Stevens Pass to Stehekin
Mile 2461 – Mile 2569
Fueled by friendship
If BooBooBoy or Indie had told me that the mysterious stranger looking for me down by Chinook Pass had been using a golf club as a walking stick, I would have known it was my buddy Chris straight away. A pillar of good cheer and support from the outset, Chris cleared his schedule midweek to meet me for lunch in Skykomish and give me a lift back up to the trail. He also agreed to hike a few miles with me north from Stevens Pass. True to form, he brought his 3 wood along with fresh fruit and a little something to toast the last leg of my journey. I reveled in the most relaxed, companionable miles of the entire trail. Of course Chris also brought a golf whiffle ball and proceeded to launch one down the trail perhaps inventing a whole new sport- trail golf! I have since done the math and making some conservative assumptions, par for the PCT would be around 9,328. Knowing Chris’ game, I’d bet the under.
Dyslexic good cheer
Chris in classic trail form
“Success is not final, failure is not fatal, it is the courage to continue the matters”…W.Churchill
Chris had also shared the above words that returned to me over the next several days. I had imagined that I would float through the last miles on the trail but the end game proved far more challenging than anticipated.
Lake Sally Ann
Glacier Peak Wilderness
Things started on a high note. After saying goodbye to Chris, I made good miles and enjoyed a warm evening under the stars. Although the air was a bit smoky, the next day found me entering the alpine wonderland of Glacier Peak Wilderness. I passed a trail crew that had been doing some blasting in the area in an effort to improve the way along a steep ridge. I navigated the aftermath of their day’s work and camped at a high pass. From that point on, my trials began.
You never know what’s just ahead
Wild flowers of the Cascades
I descended the next day into damp clouds that delivered light rain on and off all day. I was soon soaked and with no way to get dry, I determined to just keep going in an effort to stay warm until it was time to camp. A brief break in the showers gave me enough time to pitch my tent before stuffing it full of my wet self and everything else.
Wet cloud cover
If you have never had to don wet, cold clothing in the early morning, you have been missing out on a special kind of misery. At least the rain had stopped and I told myself that generating body heat by hiking would eventually make me more comfortable. I had not considered the low brush along the trail, each plant holding a few tablespoons of ice cold water, just waiting to be touched so as to release said water into my shoes. With no way to avoid it, I pushed through. My shoes were soon sloshing and my feet were losing the battle for thermal supremacy, overwhelmed by the relentless onslaught.
Smoke filled valley
“It will all be over soon” came my mantra and sure enough, by the time I had finished with the day’s challenging elevation changes, feeling had been restored to my feet.
I had also arrived at another trail closure due to wildfire. The suggested detour looked benign on paper though it added an additional 15 miles to the 20 needed to reach Stehekin. Again, things started great and I camped atop Cloudy Pass that despite its name, relinquished glorious views.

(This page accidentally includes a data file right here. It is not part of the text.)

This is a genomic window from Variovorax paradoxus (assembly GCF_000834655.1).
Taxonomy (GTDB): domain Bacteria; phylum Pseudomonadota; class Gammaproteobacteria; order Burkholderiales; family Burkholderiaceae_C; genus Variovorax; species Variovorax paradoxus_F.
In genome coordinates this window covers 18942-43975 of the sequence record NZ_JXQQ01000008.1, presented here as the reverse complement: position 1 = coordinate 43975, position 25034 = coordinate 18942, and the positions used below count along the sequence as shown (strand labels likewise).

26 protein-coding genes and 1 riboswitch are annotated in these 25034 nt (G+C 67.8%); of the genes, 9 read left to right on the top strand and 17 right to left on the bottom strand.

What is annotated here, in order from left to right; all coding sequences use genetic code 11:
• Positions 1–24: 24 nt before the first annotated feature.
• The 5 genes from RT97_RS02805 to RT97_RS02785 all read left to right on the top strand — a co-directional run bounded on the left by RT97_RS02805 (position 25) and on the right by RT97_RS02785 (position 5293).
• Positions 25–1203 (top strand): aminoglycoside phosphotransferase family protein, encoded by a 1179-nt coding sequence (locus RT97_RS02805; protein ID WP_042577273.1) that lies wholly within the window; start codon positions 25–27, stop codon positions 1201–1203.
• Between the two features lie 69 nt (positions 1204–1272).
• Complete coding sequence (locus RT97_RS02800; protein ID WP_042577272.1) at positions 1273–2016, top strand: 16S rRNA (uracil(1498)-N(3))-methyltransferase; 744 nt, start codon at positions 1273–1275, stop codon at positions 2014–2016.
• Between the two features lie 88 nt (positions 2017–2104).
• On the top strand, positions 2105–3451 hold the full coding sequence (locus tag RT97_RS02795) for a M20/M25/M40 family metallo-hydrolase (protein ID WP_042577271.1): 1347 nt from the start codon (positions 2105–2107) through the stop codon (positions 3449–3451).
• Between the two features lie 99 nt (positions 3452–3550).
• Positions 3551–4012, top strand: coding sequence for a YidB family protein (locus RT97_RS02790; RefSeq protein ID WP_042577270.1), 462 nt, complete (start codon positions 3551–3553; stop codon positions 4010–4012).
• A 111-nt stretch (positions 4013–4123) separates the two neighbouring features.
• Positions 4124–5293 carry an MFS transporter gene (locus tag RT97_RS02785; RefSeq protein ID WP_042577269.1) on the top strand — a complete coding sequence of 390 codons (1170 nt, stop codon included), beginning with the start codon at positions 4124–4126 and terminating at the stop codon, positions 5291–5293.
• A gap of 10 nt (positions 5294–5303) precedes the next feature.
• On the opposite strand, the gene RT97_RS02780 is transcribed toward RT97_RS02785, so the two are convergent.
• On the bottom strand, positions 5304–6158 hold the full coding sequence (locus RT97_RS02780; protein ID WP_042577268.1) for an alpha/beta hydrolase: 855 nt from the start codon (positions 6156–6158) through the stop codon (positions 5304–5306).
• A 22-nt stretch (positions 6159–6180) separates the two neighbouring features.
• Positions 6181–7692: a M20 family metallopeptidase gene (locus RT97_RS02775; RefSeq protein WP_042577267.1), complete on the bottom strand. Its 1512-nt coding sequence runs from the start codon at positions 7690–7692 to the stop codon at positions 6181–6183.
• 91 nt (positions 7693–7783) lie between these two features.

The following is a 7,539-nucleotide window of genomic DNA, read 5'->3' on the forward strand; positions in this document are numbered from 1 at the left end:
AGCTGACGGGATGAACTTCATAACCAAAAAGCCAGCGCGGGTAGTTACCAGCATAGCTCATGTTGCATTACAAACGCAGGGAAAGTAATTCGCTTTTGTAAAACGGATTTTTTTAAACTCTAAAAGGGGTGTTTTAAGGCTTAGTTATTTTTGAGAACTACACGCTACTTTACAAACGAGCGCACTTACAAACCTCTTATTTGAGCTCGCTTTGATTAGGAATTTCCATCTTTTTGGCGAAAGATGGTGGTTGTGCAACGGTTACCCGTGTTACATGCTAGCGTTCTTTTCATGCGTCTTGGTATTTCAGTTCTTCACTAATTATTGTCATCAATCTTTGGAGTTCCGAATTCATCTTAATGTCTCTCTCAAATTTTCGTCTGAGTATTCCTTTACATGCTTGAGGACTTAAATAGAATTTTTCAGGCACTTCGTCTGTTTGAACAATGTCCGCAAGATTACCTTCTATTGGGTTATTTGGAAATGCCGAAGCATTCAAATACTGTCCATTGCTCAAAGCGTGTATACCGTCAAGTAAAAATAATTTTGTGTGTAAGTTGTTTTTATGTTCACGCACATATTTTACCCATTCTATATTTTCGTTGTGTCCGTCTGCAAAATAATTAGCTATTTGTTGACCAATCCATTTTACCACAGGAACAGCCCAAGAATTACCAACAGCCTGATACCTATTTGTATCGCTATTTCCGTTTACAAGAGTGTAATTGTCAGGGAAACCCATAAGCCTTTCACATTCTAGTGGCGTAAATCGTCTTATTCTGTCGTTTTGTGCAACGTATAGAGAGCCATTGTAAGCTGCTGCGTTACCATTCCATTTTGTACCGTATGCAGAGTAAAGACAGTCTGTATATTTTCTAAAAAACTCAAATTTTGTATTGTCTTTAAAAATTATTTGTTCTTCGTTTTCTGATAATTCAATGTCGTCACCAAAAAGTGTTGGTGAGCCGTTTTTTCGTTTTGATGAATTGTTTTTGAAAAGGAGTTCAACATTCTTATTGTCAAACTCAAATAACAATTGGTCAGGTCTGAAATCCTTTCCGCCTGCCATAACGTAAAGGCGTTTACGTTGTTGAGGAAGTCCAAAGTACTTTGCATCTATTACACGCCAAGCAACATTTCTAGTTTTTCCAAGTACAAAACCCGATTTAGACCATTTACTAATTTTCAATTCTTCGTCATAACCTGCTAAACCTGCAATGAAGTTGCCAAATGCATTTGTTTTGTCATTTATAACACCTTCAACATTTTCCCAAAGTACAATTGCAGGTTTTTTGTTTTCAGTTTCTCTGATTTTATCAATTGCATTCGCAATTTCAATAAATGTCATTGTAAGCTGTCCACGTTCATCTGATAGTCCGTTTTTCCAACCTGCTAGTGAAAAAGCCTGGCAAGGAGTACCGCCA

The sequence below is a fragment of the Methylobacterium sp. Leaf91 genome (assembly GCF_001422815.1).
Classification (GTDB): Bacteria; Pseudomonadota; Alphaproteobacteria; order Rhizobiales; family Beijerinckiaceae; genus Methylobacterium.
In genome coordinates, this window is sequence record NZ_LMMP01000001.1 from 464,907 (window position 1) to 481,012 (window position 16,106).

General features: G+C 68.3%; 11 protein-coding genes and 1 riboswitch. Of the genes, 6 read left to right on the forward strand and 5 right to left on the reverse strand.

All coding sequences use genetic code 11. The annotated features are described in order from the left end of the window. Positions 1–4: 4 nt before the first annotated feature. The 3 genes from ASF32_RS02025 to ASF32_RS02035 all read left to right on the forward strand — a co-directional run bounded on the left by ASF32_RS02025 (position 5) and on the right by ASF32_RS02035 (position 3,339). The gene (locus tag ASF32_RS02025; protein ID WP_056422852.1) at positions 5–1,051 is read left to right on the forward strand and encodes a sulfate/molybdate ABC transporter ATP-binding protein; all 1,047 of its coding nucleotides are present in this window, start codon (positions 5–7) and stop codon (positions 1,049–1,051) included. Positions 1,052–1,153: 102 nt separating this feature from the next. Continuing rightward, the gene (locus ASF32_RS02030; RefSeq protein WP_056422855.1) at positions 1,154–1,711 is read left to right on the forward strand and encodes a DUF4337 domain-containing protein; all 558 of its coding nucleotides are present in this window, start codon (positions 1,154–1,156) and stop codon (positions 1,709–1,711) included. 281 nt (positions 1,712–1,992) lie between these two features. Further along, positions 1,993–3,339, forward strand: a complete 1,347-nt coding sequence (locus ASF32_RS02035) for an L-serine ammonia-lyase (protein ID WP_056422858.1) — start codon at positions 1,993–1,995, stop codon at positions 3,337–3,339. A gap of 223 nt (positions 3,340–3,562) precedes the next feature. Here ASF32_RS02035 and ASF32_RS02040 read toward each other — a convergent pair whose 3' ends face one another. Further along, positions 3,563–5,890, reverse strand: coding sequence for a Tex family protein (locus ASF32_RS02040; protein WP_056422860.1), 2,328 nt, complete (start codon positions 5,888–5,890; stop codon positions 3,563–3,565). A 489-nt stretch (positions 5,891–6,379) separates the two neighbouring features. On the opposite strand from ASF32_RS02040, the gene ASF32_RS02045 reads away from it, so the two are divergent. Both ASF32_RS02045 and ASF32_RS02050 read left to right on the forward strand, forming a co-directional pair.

Epic tent spot redux
Red sunrise on a smoky morning
The next morning I walked down into a smoky valley, past Lyman and Hart Lakes and through the curious Holden Village. Nothing was open when I passed through but residents were up and about doing various chores. Near as I could tell, Holden Village is an isolated, intentional community of sorts attached to an active copper(?) mine. Filing it away for future research, I sought the ’10 Mile Creek’ trail designated as part of the official PCT detour. Purportedly 17 miles in length, the trail climbed steeply up a burned out canyon choked with smoke haze. The unimproved trail had not seen much use but there were signs that efforts had been made to clear and mark the way. What went undisclosed on the alternate map was the ~5000 feet of elevation gain and commensurate loss going down the other side. Near the top the trail became a sketchy goat track with dire consequences for any slip or misstep. “That’s not even really a trail”, confided a local I spoke with after eventually emerging on Stehekin Road. “Most folks are taking the boat up the lake (Chelan) from outside of Holden” he continued. Despite the harrowing ordeal, I had nothing but mad props for the folks who opened the way and made a walkable alternate possible.
PCT detour trail
I reconnected with the PCT at High Bridge where bus service runs hungry hikers down to the famous bakery near Stehekin. I had been dreaming about the place and its fabled cinnamon rolls for months. The experience did not disappoint though I did hedge my bet by adding on a sticky bun and ginger cookie. Heaven!
While visiting at Snoqualmie Pass, Gary asked me what being on the trail was ‘really like.’ In the moment I struggled with a coherent answer. Upon reflection I’d characterize my experience as a contest of will. I have shared the highlights here and hopefully have provided some sense but of course most of the time has been spent in the between moments. I have been a human doing, ever poised to continue forward while observing and managing my inner life. Sadness, joy, despair, elation, tedium, and excitement have visited me in turn but I have never been bored. The low grade state of tension underlying every trail day will soon be over and I’ve started to wonder about life afterward. Regardless of what comes, I am confident my time on the PCT will forever fuel my ability to face forward with optimism.
80 miles left to go!